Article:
Citizen V and the V-Battalion: The Everlasting
What is this book about?
Since World War II, they have remained in the shadows, fighting for world stability. They are the V-Battalion, descendants of the heroes of the Golden Age. Citizen V is back! This time for real though, John Watkins III, returns as the lead covert operative of the paramilitary peace organization, the V-Battalion! Unlike in the last Citizen V series where we thought John Watkins III was back, but really it was just Baron Zemo who had taken over his mind and body. His first adventure back in the field, now free of Zemo’s influence, is returning an assassin his grandmother killed decades earlier, stopping a civil war from erupting in small volatile countries all over the world, an awakened sleeping giant that can absorb the living energy of every single person in China and defeating a Babylonian god that can absorb souls.
Why should you read this book?
Much like the previous Citizen V series, the central idea that drives this book, is what happens to super-heroes when they are nearing the end of their lives and discover that their lifelong struggle hasn’t left the world a better place?
In that way, it’s similar to The Dark Knight Returns. Except the V-Battalion never retired. So, Roger Aubrey, The Destroyer has been trying to attain world peace his whole life and in his eyes, failing to do so. So he’s angry and bitter and he’s making judgements that do more harm than good. He alone makes for good storytelling but couple him with the traditional younger wise-cracking swashbuckling cool-looking hero, Citizen V it makes for an even better story. In this way, it’s almost even more like the The Dark Knight Returns with The Destroyer being Batman and Citizen V, being Robin.
I think probably the best reason I can give you to read this book is that the V-Battalion is the exact opposite of SHIELD. The V-Battalion is different than SHIELD. They’re willing to go the extra mile and do things that SHIELD wouldn’t. The V-Battalion is like The Punisher and SHIELD is like Captain America.
I feel like the V-Battalion could be Marvel’s answer to DC’s Justice Society of America or JSA, as they are both quite similar in tone. They both have the old guard joining up with the descendants of deceased members. It would be difficult for Marvel to pull this off, because the reason why Justice Society of America did really well is because they have heroes who are beloved. Whereas with the V-Battalion, many of the golden age heroes are unknown to people who are not casual readers of comics. The only golden age character who people might have an affinity for is, the original Human Torch.
I would say the reasons to read this book, are not all that different from the reasons to read the first Citizen V comic. This book came out several months after the attacks on September 11th. Citizen V and the V-Battalion: The Everlasting is a story that could’ve be used in the same way other Golden Age comics were used back in war-time in the old days. As motivational and inspirational media to get your mind off the depressing things that were happening during war-time. To distract you from the real fact that real terror is happening around you and to give you hope with colorful costumes, heroic impossible feats and tall tales.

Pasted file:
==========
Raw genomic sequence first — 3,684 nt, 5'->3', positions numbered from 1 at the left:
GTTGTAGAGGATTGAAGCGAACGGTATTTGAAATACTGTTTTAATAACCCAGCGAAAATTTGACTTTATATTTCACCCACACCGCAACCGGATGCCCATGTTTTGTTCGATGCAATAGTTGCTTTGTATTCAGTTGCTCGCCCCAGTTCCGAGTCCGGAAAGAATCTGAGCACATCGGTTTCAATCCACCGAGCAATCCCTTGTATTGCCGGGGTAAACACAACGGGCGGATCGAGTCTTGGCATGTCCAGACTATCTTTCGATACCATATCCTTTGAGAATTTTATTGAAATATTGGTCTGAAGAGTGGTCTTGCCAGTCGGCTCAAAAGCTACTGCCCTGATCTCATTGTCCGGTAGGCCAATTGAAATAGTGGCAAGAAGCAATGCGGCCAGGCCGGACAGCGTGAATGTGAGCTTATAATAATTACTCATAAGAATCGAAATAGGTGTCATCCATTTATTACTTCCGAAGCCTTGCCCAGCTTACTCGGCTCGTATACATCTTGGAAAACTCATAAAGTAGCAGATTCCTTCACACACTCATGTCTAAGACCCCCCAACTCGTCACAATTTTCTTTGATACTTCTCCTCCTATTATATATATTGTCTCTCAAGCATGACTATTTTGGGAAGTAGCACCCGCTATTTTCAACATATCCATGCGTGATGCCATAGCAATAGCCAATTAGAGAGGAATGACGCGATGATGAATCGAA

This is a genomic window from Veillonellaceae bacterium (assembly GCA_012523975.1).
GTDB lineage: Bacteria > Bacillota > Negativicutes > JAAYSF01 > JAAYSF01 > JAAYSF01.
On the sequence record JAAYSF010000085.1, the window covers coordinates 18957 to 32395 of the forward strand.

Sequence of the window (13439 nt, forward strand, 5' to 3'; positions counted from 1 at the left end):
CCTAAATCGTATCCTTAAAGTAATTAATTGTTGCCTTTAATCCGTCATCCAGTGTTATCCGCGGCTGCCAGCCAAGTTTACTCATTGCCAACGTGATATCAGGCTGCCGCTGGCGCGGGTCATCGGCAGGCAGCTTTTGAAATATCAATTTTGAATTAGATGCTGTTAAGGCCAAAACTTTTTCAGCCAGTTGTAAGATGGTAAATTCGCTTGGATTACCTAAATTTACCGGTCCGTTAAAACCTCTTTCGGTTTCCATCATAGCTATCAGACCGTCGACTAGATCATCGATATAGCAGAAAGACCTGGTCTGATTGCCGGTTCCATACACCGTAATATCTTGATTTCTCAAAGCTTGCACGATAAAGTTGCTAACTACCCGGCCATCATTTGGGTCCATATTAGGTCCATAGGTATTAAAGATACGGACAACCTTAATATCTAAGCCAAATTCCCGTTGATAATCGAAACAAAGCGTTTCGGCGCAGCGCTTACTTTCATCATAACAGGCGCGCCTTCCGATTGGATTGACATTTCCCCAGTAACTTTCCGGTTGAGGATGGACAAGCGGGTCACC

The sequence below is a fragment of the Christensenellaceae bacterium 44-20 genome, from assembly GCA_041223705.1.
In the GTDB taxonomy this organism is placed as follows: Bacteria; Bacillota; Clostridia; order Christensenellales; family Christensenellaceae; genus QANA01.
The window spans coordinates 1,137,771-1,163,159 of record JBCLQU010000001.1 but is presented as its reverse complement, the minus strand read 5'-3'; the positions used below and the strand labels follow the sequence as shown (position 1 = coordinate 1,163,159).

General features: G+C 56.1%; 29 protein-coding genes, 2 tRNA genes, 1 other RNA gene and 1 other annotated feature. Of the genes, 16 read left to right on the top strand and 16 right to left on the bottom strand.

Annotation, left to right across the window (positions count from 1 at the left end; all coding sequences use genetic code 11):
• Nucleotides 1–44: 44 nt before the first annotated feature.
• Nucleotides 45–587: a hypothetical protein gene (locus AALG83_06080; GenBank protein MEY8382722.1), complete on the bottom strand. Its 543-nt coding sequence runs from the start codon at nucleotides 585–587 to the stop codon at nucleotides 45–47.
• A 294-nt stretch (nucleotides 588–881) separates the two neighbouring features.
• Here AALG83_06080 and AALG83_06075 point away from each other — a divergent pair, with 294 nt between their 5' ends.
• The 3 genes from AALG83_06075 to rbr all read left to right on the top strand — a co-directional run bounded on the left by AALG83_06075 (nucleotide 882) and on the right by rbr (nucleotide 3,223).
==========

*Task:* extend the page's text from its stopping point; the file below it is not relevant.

You can buy the books I’m recommending individually here.
Here are my favorite parts from this book:
I really like the genetic inheritance of passing the mantle down the blood line of Citizen V. I also liked the touch that Paulette doesn’t want this lifestyle. That she’s only doing it to honor her husbands legacy. She’s concerned that if she continues this lifestyle, will she pass it down to her son. Fast forward, her son and grandson became Citizen V’s. Thought this sequence was a nice touch:
I really like the imagery here with the Collective Man’s entrails spewing out all over the place. Reminds of me the Stay Puft Marshmallow Man scene in Ghostbusters. But aside from that, you can see in this panel Roger Aubrey’s poor judgements coming to light after a lifetime of feeling like he’s failed the world. So he’s getting more and more desperate the older he gets to try and make world wide peace:
I thought this was a cool cameo of Thor in a flashback sequence fighting Marduk. I’m always captivated seeing Thor flashbacks pre his first appearance in Journey Into Mystery. I also like the juxtaposition of Thor banishing and depowering a god much like Thor’s father, Odin, did in to him:
Even though I think The Destroyer being head of the V-Battalion makes for better stories, I do like a happy ending. So I’m pleased to see Roger giving up his role and letting go and giving up the leadership to The Human Torch. Particularly for what he says here about humanity: